The Mayor of Grenville-sur-la-Rouge intends to launch a full legal defence against an attempt by Québec’s municipal oversight agency to have him removed from office.

“To the best of my knowledge,I have always acted in compliance with the law, with due diligence and in the best interest of our citizens. I therefore intend to defend myself before the court when the time comes,” said Tom Arnold in a prepared statement. He is making no further comments on the issue.

Arnold’s statement was issued following an action filed in Québec Superior Court by the Commission Municipale du Québec (CMQ), which alleges Arnold acted improperly in the negotiation of a contract for winter road sand in 2022. The action issued by the CMQ resulted from a complaint filed with the agency by an unspecified party. The CMQ action document contains no information to substantiate its claims.

Law changed in 2022

In 2022, legislative changes were made to the Québec Municipal Code that allow the CMQ to ask a Superior Court Justice to have a mayor or any member of a municipal council declared unfit for office and be impeached. The changes were made because of the Charbonneau Commission, which investigated corruption and collusion involving the construction industry and government contracts.

The CMQ’s action naming Arnold as the defendant was filed with the Superior Court of Terrebonne District in St-Jérôme on March 27, 2023. Arnold was recently served with the action document by a bailiff.


The document alleges that on or around March 30, 2022, the municipality opened submissions of proposals it had received for the supply of 6,000 metric tonnes of winter road sand. The submission with the lowest cost was from Excavation et Terrassement Heatlie for $8.00 per tonne. The total cost of the sand would have been $48,000, in addition to 13 cents per metric tonne per kilometre, or $18,000 for delivery.

According to the court document, on or around September 14, 2022, the supplier informed the municipality that it could not follow through with its offer because it no longer had enough sand for the needs of the municipality. Also, on or around that date, David Riddell Excavation/Transport, which had submitted the second-lowest cost offer, confirmed it was able to fulfil an order for 6,000 tonnes of sand.

The CMQ action alleges that on September 28, 2022, the defendant was informed that the sand contract was to be adjudicated and passed to David Riddell and that a resolution was submitted to council for eventual approval. The document says there was an exchange of emails between the mayor and the administrative assistant in the Department of Public Works confirming this plan.

However, the document alleges that the mayor instructed the public works assistant to contact Asphalte et Pavage RF, which had originally submitted the highest bid at $12.75 per tonne and 75 cents per tonne per kilometre for delivery. The purpose of the mayor’s instruction was to obtain a new, lower price than the $76,500 the RF offer originally cost. The document alleges that under the mayor’s direction, the assistant contacted RF and obtained a reduced price of $10.45 per tonne. It is further alleged that also on September 28, the mayor contacted Transport Heatlie directly and negotiated a price for the delivery of the RF sand to the municipality’s three public works depots. Transport Heatlie is a separate business from Excavation et Terassement Heatlie.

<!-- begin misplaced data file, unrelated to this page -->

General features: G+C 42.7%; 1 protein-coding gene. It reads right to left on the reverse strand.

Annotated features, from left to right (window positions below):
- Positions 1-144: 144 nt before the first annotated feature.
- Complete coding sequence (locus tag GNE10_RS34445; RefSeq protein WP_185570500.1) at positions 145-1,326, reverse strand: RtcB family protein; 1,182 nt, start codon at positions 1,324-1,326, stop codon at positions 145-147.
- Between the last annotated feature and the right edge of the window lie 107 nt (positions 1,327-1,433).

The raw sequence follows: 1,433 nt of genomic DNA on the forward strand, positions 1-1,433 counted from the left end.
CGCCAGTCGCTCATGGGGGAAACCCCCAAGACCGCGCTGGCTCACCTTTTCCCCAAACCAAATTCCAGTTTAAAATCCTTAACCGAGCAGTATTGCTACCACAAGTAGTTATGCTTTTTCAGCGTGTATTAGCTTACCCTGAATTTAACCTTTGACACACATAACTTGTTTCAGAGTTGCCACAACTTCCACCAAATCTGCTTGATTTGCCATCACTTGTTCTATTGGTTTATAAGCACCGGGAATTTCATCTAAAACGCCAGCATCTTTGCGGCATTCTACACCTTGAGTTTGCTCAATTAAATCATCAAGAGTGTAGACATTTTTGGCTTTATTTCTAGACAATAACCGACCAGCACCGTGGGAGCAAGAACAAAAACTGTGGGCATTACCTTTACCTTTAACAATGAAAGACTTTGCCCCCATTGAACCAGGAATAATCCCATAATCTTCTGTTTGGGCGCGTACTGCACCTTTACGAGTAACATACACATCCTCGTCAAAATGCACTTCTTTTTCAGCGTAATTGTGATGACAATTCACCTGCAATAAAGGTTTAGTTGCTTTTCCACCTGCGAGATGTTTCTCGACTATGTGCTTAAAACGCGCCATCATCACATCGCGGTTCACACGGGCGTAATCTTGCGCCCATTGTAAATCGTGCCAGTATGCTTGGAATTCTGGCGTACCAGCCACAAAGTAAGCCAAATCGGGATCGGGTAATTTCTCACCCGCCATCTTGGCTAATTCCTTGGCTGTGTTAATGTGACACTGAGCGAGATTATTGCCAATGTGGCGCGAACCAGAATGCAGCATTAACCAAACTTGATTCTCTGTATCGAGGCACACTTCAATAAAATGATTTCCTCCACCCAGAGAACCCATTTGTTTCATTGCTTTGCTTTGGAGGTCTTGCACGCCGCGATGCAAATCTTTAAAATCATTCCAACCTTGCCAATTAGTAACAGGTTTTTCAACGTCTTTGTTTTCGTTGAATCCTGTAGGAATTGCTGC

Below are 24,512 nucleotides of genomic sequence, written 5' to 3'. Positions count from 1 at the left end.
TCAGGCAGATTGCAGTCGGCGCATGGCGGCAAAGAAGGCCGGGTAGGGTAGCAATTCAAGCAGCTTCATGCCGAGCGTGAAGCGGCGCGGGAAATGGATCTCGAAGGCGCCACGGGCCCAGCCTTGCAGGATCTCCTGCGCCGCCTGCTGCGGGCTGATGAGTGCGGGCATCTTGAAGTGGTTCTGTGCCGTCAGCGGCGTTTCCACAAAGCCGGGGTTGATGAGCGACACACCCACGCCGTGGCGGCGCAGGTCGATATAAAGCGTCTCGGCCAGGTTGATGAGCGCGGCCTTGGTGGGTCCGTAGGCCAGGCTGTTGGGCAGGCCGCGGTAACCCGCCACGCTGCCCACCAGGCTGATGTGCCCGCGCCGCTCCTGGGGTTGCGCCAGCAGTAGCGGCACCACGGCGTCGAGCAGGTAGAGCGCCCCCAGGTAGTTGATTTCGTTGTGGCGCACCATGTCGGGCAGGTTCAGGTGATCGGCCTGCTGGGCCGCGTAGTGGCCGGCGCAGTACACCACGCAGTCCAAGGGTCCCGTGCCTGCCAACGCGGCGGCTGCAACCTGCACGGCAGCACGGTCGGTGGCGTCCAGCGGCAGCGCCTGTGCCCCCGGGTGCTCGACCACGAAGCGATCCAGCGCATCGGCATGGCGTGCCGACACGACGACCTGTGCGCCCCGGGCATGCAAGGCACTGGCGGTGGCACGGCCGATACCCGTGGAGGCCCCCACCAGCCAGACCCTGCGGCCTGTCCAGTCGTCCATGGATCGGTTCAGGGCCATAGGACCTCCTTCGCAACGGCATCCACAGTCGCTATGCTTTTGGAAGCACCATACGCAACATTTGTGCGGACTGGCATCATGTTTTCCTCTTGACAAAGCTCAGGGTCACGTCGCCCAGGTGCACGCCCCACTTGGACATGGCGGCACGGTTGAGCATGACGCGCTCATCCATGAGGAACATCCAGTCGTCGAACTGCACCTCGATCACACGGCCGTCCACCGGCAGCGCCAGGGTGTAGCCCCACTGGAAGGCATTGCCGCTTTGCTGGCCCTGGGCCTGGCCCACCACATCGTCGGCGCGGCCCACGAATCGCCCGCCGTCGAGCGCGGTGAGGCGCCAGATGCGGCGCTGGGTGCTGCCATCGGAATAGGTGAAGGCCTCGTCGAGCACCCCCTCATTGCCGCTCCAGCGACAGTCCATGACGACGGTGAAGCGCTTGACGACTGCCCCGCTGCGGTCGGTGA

On October 11, 2022, council adopted the resolution approving a purchase of 6,000 tonnes of sand from RF for $62,700 plus sales tax and delivery costs from Transport Heatlie for $33,000 plus sales tax. The total cost of the purchase, before sales tax is $95,700.

The action document notes Transport Heatlie was not a submitter of an offer in the initial call for proposals.

The document says Transport Heatlie does not hold a brokerage license issued under Québec’s Transport Law and is therefore not allowed to be part of a contract with a municipality.

In its concluding paragraphs, the CMQ action filed in Superior Court alleges the mayor adjudicated and authorized a contract without knowing the rules and violated the law requiring contracts valued at $25,000 or more to be adjudicated through a call for proposals. It also alleges the mayor unlawfully negotiated with a supplier and did not inform the Director General of his actions. The document suggests that when council unanimously voted to approve the contract, the mayor should have used his right to vote and vetoed the resolution.

Recommendation and reaction

The CMQ requests a Superior Court Justice declare the mayor unfit for office and unable to exercise the function of mayor, and that he be prohibited from holding municipal office for two years, notwithstanding an appeal.

Councillor Natalia Czarnecka said the rest of council was not informed of the CMQ’s decision and that the mayor was served with the papers.

The Superior Court has 17 days to respond to the CMQ’s action. As the action was issued on March 27, the deadline for the court to respond is April 13. Arnold will continue to exercise his duties as Mayor of Grenville sur-la-Rouge.